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Supplemental Information

Programme BoardSport and Exercise
Assessment Results (Pass/Fail) No
Subject PanelSport & Exercise L7-11
ModeratorLaura Graham
External ExaminerK McEwan
Accreditation Details
Version Number


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Assessment: (also refer to Assessment Outcomes Grids below)
Assessment 1. Written essay. (Weighting 60%, LO 1 & 2)
Assessment 2. Creative output.(Weighting 40%, LO 3)
(N.B. (i) Assessment Outcomes Grids for the module (one for each component) can be found below which clearly demonstrate how the learning outcomes of the module will be assessed.
(ii) An indicative schedule listing approximate times within the academic calendar when assessment is likely to feature will be provided within the Student Handbook.)

Assessment Outcome Grids (Footnote A.)

Component 1
Assessment Type (Footnote B.) Learning Outcome (1) Learning Outcome (2) Learning Outcome (3) Weighting (%) of Assessment ElementTimetabled Contact Hours
Essaycheck markcheck mark 600

Component 2
Assessment Type (Footnote B.) Learning Outcome (1) Learning Outcome (2) Learning Outcome (3) Weighting (%) of Assessment ElementTimetabled Contact Hours
Creative output/ Audiotapes/ Videotapes/ Games/ Simulations check markcheck mark400
Combined Total For All Components100% 0 hours

A. Referred to within Assessment Section above
B. Identified in the Learning Outcome Section above

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  1. More than one assessment method can be used to assess individual learning outcomes.
  2. Schools are responsible for determining student contact hours. Please refer to University Policy on contact hours (extract contained within section 10 of the Module Descriptor guidance note).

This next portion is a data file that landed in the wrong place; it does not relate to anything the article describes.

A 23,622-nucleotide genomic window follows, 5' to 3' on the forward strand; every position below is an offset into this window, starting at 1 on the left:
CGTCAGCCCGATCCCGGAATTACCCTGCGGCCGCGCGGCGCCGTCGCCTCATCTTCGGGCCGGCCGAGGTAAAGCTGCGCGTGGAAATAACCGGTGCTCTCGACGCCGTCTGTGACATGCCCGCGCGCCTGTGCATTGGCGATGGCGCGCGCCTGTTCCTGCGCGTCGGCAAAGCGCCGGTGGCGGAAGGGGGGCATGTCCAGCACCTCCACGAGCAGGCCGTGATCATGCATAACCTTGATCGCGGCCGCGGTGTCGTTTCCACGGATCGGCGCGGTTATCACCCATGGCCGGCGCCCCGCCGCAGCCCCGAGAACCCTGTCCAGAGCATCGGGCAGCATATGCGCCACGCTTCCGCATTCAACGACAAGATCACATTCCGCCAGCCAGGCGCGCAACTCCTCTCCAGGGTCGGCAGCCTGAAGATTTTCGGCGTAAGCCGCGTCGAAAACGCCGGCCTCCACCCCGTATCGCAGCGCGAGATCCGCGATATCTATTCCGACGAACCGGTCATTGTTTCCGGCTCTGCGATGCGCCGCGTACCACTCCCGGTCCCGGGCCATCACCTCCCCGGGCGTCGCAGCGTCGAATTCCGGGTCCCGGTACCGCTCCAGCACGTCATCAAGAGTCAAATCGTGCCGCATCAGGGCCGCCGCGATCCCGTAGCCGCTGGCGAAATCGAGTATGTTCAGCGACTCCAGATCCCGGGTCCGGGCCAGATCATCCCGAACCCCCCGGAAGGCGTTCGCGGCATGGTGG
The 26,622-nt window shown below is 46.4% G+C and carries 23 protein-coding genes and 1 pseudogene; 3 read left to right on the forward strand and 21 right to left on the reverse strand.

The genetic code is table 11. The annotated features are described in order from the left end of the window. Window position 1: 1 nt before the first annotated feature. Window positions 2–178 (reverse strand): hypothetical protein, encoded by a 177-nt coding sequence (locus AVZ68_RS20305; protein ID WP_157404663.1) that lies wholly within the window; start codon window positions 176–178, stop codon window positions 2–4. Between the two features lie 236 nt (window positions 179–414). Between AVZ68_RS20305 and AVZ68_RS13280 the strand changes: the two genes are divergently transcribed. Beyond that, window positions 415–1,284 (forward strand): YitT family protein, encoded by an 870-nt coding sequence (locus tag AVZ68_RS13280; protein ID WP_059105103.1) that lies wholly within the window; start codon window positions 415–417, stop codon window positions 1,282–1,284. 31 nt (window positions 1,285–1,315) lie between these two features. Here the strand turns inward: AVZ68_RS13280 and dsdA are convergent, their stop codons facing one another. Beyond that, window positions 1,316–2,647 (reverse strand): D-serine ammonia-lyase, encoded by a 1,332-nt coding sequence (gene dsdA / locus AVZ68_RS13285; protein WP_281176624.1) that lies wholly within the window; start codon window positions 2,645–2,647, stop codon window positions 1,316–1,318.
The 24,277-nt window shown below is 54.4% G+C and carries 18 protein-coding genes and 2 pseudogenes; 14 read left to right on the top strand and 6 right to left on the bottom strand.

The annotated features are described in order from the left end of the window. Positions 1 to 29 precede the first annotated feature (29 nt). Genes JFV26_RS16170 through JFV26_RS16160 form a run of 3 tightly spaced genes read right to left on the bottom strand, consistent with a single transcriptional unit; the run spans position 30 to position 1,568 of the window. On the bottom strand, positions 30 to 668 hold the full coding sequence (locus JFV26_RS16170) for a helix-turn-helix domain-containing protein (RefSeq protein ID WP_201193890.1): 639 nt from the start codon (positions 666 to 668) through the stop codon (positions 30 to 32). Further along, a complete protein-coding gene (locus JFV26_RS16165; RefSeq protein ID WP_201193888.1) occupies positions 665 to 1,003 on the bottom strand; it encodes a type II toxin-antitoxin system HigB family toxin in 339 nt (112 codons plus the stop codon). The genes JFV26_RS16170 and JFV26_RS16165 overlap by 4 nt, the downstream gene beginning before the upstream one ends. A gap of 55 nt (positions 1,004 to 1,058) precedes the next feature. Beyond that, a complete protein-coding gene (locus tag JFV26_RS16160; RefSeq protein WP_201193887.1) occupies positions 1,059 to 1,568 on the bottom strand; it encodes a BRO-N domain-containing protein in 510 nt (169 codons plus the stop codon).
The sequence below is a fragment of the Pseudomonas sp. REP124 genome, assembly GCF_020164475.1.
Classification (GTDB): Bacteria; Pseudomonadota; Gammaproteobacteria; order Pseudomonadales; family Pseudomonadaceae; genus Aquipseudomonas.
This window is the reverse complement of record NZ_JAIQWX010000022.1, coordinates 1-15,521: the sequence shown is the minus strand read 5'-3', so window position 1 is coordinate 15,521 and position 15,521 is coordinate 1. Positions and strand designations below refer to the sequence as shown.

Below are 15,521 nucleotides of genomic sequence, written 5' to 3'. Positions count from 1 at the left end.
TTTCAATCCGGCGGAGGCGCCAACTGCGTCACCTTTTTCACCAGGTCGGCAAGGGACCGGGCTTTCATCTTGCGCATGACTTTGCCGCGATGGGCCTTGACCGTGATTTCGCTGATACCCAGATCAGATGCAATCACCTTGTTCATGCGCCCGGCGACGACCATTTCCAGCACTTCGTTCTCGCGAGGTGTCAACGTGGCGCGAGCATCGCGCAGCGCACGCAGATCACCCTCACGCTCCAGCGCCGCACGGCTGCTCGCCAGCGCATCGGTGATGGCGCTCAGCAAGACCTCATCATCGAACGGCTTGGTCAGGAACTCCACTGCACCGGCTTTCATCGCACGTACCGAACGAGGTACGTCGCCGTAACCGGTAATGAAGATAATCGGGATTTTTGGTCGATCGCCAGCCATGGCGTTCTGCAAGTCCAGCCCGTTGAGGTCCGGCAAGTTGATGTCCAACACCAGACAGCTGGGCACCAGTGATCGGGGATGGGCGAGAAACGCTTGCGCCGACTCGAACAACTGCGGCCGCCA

This will normally be variable across Schools, dependent on Programmes &/or Professional requirements.

Equality and Diversity
This module is aligned with the overall commitment to equality and diversity stated in the Programme Specifications, the module supports equality of opportunity for students from all backgrounds and with different learning needs. Using Moodle, learning materials will be presented electronically in formats that allow flexible access and manipulation of content. The module complies with University regulations and guidance on inclusive learning and teaching practice. Specialist assistive equipment, support provision and adjustment to assessment practice will be made in accordance with UWS policy and regulations. The University’s Equality, Diversity and Human Rights Policy can be accessed at the following link:

UWS Equality and Diversity Policy
(N.B. Every effort will be made by the University to accommodate any equality and diversity issues brought to the attention of the School)

2014 University of the West of Scotland

University of the West of Scotland is a Registered Scottish Charity.

Charity number SC002520.